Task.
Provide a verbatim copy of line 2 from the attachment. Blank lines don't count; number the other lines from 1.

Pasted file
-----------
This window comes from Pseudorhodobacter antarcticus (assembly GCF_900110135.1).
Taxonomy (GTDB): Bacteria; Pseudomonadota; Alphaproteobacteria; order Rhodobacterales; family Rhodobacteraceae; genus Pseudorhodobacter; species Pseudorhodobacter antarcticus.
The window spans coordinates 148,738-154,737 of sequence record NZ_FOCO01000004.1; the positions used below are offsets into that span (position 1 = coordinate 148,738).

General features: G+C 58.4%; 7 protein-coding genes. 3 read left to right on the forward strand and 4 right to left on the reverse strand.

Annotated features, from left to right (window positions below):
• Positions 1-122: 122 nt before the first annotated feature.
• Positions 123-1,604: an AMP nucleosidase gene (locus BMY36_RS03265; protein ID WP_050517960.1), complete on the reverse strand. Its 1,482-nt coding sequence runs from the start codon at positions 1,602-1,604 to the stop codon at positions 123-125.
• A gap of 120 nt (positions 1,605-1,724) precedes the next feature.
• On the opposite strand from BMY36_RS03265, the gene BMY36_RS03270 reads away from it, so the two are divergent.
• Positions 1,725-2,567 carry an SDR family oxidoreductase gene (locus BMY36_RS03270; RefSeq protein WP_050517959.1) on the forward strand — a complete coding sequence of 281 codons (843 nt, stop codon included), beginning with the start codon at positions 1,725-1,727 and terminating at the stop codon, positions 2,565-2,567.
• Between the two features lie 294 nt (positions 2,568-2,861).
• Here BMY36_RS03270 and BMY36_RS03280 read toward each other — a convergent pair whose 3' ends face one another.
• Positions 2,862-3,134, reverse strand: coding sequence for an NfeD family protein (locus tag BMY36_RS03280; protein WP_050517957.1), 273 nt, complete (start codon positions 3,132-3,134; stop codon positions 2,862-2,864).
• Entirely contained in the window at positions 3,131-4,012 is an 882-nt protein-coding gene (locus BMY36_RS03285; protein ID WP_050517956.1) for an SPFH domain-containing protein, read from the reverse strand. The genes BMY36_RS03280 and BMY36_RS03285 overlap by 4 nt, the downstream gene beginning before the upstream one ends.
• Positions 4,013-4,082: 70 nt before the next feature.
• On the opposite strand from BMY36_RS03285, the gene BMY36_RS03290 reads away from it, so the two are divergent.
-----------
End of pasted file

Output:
Taxonomy (GTDB): Bacteria; Pseudomonadota; Alphaproteobacteria; order Rhodobacterales; family Rhodobacteraceae; genus Pseudorhodobacter; species Pseudorhodobacter antarcticus.